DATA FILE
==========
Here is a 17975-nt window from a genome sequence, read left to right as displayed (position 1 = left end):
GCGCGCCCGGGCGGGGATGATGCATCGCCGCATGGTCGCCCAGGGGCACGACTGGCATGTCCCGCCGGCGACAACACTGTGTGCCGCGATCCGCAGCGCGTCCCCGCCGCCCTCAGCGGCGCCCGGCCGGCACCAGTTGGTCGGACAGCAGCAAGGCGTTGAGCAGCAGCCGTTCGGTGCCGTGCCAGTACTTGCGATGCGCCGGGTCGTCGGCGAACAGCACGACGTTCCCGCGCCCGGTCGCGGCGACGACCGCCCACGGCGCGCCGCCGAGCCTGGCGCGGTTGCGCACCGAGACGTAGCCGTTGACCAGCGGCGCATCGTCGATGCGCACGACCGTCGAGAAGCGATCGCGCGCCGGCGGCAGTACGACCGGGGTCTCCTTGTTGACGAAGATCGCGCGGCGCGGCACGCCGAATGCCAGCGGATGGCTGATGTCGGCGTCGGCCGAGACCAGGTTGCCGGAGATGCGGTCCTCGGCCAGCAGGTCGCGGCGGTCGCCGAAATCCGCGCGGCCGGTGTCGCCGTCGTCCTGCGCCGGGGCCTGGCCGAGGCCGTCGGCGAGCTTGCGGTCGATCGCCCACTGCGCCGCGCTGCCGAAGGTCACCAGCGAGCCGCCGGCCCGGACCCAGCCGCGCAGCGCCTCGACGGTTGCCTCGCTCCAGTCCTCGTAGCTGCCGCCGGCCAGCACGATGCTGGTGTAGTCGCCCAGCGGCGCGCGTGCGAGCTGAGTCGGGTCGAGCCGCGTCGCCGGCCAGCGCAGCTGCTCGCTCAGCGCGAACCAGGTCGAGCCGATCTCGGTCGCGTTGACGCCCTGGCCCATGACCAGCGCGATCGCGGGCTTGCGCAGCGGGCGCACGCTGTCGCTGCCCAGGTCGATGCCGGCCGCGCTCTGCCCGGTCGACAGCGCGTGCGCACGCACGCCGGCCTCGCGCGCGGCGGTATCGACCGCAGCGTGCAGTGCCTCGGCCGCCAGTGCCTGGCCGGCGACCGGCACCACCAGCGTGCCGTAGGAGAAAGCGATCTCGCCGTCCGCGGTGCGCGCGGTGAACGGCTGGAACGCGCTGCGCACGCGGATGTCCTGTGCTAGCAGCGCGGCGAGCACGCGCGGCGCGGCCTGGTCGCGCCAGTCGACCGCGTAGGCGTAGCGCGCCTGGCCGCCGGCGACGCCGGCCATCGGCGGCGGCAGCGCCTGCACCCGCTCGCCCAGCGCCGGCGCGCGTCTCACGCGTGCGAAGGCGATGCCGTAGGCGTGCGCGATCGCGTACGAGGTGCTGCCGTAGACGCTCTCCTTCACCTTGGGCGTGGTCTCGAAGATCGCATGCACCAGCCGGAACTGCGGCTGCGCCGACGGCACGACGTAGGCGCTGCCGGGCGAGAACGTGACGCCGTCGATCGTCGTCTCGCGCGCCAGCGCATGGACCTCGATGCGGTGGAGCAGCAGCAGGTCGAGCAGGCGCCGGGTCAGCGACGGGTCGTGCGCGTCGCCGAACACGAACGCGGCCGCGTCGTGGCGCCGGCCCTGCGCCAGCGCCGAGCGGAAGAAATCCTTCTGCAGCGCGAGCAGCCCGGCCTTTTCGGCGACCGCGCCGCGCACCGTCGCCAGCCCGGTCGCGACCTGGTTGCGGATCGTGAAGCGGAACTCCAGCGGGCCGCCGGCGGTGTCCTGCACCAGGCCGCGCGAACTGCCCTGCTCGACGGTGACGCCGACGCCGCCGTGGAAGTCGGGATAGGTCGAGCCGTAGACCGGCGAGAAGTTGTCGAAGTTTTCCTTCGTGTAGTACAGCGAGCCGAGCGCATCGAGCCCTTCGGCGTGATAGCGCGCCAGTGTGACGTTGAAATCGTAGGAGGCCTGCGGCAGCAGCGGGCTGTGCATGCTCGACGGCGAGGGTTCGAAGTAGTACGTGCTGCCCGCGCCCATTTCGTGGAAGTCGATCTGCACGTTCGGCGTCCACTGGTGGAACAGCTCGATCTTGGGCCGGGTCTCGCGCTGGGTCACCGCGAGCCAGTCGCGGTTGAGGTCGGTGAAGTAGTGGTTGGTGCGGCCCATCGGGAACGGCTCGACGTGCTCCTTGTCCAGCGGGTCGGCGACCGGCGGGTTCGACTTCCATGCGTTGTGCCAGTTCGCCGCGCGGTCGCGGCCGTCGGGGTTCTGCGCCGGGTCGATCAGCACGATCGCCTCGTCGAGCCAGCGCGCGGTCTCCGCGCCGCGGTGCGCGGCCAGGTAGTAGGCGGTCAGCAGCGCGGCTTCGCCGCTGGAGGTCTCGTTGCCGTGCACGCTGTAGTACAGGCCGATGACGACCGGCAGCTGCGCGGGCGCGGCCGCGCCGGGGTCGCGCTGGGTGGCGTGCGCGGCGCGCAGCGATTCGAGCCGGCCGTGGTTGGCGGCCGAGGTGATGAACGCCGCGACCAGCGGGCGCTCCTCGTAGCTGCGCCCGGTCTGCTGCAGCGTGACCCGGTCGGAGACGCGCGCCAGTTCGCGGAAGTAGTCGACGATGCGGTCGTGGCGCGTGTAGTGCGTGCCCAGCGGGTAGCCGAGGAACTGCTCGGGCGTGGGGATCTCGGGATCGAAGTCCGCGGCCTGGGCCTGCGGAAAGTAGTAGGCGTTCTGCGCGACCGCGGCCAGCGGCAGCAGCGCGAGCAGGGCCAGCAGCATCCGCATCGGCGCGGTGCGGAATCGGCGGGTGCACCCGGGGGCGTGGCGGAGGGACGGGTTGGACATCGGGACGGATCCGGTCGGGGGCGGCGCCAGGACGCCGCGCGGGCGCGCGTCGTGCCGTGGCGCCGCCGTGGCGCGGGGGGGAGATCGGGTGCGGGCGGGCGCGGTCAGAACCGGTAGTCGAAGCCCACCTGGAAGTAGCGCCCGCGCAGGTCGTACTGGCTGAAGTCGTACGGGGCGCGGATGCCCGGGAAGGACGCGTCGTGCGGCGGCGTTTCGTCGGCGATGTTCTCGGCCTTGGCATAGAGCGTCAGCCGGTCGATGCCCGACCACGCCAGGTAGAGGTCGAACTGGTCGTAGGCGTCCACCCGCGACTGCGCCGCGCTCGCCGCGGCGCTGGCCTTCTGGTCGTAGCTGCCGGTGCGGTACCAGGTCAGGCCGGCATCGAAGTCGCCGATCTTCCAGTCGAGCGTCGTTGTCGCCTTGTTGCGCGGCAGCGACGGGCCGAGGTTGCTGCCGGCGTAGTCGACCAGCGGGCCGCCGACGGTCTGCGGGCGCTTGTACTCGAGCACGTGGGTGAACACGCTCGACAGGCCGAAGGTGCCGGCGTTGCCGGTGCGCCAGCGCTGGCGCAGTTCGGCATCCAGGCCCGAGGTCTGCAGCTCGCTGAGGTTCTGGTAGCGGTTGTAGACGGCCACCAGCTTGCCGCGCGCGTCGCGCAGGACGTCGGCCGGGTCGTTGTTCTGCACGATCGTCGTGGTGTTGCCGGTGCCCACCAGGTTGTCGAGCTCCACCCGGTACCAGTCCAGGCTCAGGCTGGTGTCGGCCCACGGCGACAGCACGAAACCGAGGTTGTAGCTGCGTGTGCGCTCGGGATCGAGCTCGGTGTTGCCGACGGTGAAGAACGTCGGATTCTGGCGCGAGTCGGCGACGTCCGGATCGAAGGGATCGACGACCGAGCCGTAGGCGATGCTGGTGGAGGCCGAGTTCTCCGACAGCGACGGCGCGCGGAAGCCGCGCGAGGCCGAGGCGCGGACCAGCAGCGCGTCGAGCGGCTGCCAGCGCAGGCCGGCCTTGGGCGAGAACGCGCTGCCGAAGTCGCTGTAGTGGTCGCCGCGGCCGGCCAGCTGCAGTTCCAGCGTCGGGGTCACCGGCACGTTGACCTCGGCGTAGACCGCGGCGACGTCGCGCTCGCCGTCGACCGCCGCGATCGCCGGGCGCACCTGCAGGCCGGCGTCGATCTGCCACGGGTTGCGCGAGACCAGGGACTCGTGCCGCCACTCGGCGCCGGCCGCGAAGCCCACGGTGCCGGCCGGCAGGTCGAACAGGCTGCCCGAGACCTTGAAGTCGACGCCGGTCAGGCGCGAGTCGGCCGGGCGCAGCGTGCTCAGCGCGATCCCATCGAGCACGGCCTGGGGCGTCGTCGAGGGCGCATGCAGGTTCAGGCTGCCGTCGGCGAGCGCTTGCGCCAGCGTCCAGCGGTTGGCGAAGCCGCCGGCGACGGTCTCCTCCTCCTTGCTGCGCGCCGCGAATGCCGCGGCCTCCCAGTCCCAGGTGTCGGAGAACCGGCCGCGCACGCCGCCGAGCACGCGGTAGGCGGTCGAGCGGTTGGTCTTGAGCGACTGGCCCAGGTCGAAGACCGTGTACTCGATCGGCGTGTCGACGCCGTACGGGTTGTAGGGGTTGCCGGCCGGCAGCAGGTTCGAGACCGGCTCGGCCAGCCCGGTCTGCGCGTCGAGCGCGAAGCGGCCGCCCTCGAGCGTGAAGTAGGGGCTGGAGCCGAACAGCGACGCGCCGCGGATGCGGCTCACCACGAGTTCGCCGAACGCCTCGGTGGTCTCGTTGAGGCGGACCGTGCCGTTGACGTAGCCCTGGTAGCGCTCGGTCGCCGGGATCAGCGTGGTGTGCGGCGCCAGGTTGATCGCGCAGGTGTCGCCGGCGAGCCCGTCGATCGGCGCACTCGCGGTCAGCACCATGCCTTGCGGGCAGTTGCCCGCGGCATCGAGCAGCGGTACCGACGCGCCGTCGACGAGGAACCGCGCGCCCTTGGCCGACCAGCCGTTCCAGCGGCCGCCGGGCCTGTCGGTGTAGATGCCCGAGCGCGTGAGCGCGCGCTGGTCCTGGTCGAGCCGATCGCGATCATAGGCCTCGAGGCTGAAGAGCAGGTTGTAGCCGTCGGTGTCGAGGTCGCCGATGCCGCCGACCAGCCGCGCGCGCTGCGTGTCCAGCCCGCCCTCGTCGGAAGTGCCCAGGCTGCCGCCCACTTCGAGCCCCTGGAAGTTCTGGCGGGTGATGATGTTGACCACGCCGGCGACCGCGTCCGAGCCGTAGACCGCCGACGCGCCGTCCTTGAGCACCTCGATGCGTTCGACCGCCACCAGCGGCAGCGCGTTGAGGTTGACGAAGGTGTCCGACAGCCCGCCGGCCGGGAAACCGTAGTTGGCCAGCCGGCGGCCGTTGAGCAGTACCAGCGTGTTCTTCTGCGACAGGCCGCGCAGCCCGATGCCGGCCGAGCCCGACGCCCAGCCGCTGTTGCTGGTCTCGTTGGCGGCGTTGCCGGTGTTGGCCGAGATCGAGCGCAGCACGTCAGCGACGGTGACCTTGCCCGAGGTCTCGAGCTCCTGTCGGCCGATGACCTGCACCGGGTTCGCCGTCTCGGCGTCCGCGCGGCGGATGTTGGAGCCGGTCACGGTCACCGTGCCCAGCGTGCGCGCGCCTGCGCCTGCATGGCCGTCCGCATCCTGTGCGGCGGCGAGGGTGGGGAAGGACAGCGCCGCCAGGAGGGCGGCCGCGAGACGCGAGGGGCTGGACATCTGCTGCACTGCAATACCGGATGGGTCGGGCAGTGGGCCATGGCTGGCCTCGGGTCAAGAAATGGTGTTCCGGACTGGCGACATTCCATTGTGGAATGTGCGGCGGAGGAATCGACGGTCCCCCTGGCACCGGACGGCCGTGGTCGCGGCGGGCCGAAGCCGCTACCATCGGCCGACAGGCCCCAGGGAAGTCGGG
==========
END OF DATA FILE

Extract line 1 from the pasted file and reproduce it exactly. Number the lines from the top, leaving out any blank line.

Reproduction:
Here is a 17975-nt window from a genome sequence, read left to right as displayed (position 1 = left end):